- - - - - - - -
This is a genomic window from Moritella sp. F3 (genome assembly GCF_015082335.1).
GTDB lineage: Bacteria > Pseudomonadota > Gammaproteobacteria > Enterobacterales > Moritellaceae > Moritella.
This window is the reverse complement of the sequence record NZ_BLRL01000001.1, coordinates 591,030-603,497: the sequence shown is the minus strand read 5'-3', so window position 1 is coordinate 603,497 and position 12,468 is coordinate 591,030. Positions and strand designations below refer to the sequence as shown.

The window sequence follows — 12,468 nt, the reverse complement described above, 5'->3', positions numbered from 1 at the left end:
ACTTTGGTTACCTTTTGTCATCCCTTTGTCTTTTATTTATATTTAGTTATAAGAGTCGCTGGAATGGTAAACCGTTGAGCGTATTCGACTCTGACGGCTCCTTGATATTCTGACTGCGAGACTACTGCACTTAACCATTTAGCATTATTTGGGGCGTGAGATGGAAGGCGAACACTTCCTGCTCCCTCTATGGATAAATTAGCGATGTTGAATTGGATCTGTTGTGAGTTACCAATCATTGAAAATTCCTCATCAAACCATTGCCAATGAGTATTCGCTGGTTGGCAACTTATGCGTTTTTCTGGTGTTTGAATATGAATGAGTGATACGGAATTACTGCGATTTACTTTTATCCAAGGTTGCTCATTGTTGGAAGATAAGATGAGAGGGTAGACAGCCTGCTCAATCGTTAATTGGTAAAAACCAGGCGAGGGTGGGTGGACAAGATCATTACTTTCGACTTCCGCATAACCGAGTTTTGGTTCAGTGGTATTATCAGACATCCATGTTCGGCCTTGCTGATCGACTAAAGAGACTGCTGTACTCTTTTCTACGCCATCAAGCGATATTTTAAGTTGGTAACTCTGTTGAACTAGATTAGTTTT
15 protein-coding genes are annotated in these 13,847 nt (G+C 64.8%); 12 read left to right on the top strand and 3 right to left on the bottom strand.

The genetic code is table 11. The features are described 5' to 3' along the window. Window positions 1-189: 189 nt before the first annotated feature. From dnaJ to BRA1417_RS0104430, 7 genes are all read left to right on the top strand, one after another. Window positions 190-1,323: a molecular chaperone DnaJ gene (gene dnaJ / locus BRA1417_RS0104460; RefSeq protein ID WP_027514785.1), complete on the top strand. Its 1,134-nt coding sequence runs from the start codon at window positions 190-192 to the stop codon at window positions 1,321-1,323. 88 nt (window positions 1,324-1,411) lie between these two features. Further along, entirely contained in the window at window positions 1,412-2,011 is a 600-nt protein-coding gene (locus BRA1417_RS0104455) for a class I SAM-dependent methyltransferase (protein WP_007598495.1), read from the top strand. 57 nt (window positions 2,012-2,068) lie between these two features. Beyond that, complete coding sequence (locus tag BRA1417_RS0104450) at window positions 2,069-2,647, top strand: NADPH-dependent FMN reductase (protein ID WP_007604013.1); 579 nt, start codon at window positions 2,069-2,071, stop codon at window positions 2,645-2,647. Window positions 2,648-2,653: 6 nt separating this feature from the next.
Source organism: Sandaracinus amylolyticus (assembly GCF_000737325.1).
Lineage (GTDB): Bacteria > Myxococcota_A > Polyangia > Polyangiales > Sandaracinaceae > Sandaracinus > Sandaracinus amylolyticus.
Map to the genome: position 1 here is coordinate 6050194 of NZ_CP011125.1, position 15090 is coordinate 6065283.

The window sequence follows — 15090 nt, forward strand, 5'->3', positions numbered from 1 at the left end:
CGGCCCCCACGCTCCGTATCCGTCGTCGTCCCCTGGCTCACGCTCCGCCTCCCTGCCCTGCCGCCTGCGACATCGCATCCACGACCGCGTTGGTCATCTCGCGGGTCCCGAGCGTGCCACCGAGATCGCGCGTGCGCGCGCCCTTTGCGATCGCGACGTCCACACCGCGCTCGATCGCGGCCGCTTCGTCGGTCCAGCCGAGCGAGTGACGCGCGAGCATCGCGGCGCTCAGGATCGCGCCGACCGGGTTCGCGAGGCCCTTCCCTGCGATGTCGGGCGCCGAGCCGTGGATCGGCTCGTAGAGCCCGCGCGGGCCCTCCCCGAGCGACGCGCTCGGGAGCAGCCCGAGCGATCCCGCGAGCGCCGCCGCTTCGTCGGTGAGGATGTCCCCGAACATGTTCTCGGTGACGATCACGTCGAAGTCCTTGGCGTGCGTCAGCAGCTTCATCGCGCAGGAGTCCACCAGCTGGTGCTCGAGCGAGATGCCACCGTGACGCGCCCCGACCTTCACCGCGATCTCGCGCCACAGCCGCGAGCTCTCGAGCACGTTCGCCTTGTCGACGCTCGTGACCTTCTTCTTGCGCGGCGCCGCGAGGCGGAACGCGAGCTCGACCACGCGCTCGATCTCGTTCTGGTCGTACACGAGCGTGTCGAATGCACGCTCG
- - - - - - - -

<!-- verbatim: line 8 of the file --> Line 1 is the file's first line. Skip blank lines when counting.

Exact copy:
Source organism: Sandaracinus amylolyticus (assembly GCF_000737325.1).